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Subject: Re: [boost] [lock-free] CDS -yet another lock-free library
From: Khiszinsky, Maxim (Maxim.Khiszinsky_at_[hidden])
Date: 2010-03-29 01:55:12

> Have you considered using the proposed Boost.Atomic? This should
support more platforms.

> If there is something missing from Boost.Atomic that is needed for this
purpose, it would be useful to know about it.

Yes, I considered Boost.Atomic some time ago and I decided to implement separate atomics in the CDS library:

1. Not all processor architectures that I need are implemented in Boost.Atomic (maybe, today it is not right).

2. Function-based implementation of atomics produces non-optimal code in some cases. Consider the usual implementation of atomic with explicit memory ordering:
Static inline void store( atomic_t * pDest, atomic_t nVal, memory_order order )
   switch ( order ) {
      case memory_order_relaxed: *pDest = nVal; break ;
      case ...
      case ...
The problem is that the compiler (in some cases) generates case-based code when 'order' parameter is constant for caller:
   store( &myAtomic, 10, memory_order_relaxed) ;
in this case instead of ONE assembler store instruction the compiler may generate many branch instruction. It is not optimal :-(. And 99% of code with atomic primitives has *constant* memory_order parameter.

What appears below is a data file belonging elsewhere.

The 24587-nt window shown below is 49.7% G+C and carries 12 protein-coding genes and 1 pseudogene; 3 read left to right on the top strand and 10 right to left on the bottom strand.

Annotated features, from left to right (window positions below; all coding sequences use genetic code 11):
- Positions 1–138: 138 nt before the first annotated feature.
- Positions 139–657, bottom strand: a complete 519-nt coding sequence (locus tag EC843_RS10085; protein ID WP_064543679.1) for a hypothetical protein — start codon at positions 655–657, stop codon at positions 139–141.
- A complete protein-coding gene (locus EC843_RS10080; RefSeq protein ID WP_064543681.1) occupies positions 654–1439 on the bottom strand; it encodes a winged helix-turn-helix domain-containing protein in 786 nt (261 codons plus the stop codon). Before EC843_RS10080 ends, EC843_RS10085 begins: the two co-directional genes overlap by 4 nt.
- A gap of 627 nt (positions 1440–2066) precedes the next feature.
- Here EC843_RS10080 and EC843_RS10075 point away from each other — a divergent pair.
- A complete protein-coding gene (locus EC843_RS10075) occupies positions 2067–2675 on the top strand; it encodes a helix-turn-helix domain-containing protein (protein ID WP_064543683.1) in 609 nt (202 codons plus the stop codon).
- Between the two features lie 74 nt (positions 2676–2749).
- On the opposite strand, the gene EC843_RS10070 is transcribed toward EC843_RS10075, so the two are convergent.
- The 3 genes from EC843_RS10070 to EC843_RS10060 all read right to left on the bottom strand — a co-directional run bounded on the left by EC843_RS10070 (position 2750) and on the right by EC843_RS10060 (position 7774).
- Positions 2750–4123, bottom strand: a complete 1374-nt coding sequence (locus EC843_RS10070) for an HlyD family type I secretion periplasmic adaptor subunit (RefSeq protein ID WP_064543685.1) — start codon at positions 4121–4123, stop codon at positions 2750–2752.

More optimized implementation of atomic is template-based:

Template <memory_order ORDER>
void store( atomic_t * pDest, atomic_t nVal ) ;
template <>
void store<memory_order_relaxed>( pDest, nVal )
   *pDest = nVal ;
And so on for each memory_order constant.
Template-based implementation is more optimized: the memory_order constant is a *compiler selector* to choose appropriate implementation. No compiler optimization required.

I think, the C++ Memory Model proposal implies significant support from C++ compiler for the best result. In fact, std::atomic should be the compiler intrinsic to generate optimal code.

Regards, Max

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